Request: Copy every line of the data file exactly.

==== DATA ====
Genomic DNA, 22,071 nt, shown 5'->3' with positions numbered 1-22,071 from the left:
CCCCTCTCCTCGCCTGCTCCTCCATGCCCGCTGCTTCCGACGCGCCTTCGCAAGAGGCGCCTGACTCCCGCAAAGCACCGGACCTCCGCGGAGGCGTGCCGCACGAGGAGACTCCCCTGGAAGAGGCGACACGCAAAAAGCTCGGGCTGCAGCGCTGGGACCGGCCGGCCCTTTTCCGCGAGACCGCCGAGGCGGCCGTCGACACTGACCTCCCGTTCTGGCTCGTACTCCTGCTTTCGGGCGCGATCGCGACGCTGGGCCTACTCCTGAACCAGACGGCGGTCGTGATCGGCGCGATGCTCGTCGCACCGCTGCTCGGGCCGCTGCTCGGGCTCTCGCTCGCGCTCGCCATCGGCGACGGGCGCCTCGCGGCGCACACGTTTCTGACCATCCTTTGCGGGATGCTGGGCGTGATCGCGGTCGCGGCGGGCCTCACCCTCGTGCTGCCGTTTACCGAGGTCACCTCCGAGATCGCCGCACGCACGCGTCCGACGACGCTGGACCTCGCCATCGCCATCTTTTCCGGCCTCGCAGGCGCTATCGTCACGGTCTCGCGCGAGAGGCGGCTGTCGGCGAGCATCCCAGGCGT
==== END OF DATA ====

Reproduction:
Genomic DNA, 22,071 nt, shown 5'->3' with positions numbered 1-22,071 from the left:
CCCCTCTCCTCGCCTGCTCCTCCATGCCCGCTGCTTCCGACGCGCCTTCGCAAGAGGCGCCTGACTCCCGCAAAGCACCGGACCTCCGCGGAGGCGTGCCGCACGAGGAGACTCCCCTGGAAGAGGCGACACGCAAAAAGCTCGGGCTGCAGCGCTGGGACCGGCCGGCCCTTTTCCGCGAGACCGCCGAGGCGGCCGTCGACACTGACCTCCCGTTCTGGCTCGTACTCCTGCTTTCGGGCGCGATCGCGACGCTGGGCCTACTCCTGAACCAGACGGCGGTCGTGATCGGCGCGATGCTCGTCGCACCGCTGCTCGGGCCGCTGCTCGGGCTCTCGCTCGCGCTCGCCATCGGCGACGGGCGCCTCGCGGCGCACACGTTTCTGACCATCCTTTGCGGGATGCTGGGCGTGATCGCGGTCGCGGCGGGCCTCACCCTCGTGCTGCCGTTTACCGAGGTCACCTCCGAGATCGCCGCACGCACGCGTCCGACGACGCTGGACCTCGCCATCGCCATCTTTTCCGGCCTCGCAGGCGCTATCGTCACGGTCTCGCGCGAGAGGCGGCTGTCGGCGAGCATCCCAGGCGT